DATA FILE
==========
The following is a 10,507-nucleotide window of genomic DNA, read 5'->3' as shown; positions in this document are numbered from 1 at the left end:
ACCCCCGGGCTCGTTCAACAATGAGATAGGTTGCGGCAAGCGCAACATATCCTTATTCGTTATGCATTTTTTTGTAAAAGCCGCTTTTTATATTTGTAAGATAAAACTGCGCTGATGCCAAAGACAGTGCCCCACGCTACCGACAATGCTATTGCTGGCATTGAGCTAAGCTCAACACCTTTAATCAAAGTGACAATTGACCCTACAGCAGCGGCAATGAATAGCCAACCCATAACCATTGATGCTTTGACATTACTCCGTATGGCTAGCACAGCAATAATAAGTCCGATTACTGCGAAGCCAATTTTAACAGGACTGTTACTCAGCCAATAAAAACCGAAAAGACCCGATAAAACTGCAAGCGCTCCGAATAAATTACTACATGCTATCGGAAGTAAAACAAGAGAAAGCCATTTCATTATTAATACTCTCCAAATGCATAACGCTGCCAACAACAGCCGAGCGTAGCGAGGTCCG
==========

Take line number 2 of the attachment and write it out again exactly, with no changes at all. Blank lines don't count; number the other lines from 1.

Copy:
ACCCCCGGGCTCGTTCAACAATGAGATAGGTTGCGGCAAGCGCAACATATCCTTATTCGTTATGCATTTTTTTGTAAAAGCCGCTTTTTATATTTGTAAGATAAAACTGCGCTGATGCCAAAGACAGTGCCCCACGCTACCGACAATGCTATTGCTGGCATTGAGCTAAGCTCAACACCTTTAATCAAAGTGACAATTGACCCTACAGCAGCGGCAATGAATAGCCAACCCATAACCATTGATGCTTTGACATTACTCCGTATGGCTAGCACAGCAATAATAAGTCCGATTACTGCGAAGCCAATTTTAACAGGACTGTTACTCAGCCAATAAAAACCGAAAAGACCCGATAAAACTGCAAGCGCTCCGAATAAATTACTACATGCTATCGGAAGTAAAACAAGAGAAAGCCATTTCATTATTAATACTCTCCAAATGCATAACGCTGCCAACAACAGCCGAGCGTAGCGAGGTCCG